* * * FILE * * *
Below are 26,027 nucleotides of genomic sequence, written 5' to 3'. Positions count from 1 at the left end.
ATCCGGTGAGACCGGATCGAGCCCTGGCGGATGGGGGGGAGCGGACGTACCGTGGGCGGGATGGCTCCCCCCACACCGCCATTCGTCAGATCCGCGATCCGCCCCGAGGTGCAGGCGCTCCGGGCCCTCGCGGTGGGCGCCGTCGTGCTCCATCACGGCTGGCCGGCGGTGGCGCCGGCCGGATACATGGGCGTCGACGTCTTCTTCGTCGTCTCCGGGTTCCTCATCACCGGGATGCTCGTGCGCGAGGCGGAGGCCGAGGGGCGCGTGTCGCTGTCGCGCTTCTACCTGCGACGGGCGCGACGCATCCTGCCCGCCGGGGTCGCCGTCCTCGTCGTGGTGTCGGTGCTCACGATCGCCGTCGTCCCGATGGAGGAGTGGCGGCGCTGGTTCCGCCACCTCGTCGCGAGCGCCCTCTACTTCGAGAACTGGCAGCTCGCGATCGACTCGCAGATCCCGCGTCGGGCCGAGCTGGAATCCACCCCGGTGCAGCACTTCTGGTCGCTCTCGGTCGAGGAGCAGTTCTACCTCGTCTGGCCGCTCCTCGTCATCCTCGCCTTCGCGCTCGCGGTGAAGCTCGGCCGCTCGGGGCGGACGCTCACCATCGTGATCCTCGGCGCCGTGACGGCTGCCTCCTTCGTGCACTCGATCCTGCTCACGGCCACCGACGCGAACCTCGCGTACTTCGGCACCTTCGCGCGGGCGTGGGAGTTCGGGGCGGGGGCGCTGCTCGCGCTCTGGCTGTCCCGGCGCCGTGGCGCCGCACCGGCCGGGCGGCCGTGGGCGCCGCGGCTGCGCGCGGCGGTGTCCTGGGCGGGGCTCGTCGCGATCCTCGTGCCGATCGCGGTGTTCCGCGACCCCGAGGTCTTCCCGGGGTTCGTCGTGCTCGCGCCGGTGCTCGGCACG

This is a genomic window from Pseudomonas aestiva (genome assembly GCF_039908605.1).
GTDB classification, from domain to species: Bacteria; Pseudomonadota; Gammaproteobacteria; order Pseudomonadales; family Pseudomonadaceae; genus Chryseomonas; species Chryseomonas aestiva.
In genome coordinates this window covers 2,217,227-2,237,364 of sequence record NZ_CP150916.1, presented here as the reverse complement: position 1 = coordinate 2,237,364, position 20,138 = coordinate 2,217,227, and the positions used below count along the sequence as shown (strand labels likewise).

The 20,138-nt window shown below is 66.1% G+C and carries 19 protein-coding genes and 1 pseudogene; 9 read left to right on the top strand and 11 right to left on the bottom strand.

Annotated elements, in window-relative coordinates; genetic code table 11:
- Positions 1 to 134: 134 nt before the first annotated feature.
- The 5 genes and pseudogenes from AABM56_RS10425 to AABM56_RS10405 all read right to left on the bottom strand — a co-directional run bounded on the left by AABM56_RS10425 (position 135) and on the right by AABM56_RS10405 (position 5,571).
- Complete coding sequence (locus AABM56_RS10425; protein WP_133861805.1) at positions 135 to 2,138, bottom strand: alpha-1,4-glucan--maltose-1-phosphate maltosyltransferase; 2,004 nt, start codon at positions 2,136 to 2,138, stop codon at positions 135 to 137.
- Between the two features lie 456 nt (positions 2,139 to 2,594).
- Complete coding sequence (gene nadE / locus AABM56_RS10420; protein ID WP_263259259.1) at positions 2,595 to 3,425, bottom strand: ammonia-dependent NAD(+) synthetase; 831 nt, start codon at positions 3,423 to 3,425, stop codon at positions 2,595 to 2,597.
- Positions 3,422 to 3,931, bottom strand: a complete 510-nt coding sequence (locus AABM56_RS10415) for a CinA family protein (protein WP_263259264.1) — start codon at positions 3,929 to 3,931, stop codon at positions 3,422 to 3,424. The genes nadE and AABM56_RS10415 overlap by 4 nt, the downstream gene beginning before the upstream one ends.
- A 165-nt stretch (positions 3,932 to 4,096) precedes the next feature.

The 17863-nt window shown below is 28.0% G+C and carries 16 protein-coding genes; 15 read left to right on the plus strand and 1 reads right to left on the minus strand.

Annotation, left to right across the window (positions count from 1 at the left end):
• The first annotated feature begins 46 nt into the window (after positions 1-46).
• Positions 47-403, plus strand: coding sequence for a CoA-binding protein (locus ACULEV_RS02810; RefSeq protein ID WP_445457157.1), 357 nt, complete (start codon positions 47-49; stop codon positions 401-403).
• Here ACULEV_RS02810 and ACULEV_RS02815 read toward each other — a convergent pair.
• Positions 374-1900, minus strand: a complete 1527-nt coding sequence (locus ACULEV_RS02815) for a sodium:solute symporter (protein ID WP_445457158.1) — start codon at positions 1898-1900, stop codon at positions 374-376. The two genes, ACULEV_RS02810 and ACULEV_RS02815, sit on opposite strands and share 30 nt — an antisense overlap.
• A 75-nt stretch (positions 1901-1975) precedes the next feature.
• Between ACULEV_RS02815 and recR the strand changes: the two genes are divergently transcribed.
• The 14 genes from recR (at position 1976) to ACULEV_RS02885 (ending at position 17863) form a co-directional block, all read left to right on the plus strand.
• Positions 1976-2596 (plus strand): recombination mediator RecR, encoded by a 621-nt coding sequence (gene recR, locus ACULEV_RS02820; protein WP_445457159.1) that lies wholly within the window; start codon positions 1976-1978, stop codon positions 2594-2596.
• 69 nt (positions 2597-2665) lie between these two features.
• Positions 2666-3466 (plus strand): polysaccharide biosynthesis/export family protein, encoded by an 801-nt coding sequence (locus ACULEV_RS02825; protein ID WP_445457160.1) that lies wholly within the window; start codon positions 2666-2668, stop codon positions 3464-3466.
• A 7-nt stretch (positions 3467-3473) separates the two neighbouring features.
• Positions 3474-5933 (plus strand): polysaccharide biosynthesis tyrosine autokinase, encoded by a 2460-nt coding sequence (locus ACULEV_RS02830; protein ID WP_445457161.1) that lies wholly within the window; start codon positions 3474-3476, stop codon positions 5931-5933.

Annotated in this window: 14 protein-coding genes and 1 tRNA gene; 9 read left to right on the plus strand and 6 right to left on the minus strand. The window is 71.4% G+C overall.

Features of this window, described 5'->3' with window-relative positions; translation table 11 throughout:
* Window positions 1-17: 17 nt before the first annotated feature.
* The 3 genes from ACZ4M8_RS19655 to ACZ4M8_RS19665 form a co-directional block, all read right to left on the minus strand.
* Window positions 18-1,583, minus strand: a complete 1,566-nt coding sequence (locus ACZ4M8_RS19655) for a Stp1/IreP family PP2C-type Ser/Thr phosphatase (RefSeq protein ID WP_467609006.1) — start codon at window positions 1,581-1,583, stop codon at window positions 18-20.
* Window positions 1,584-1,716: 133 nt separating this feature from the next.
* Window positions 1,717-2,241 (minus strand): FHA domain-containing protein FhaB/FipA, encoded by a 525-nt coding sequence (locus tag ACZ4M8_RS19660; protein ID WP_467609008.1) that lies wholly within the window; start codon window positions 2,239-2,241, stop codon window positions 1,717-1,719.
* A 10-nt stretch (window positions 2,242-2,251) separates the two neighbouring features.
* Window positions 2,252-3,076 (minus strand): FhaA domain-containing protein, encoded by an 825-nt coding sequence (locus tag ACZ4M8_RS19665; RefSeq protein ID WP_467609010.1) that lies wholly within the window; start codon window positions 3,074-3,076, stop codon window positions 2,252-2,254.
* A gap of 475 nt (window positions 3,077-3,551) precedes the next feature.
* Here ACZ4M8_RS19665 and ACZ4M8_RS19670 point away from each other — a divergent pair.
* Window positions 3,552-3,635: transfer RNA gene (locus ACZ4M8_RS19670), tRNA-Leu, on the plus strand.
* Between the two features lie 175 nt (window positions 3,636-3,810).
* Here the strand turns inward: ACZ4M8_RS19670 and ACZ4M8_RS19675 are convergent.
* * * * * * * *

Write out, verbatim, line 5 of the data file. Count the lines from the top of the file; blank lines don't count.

In genome coordinates this window covers 2,217,227-2,237,364 of sequence record NZ_CP150916.1, presented here as the reverse complement: position 1 = coordinate 2,237,364, position 20,138 = coordinate 2,217,227, and the positions used below count along the sequence as shown (strand labels likewise).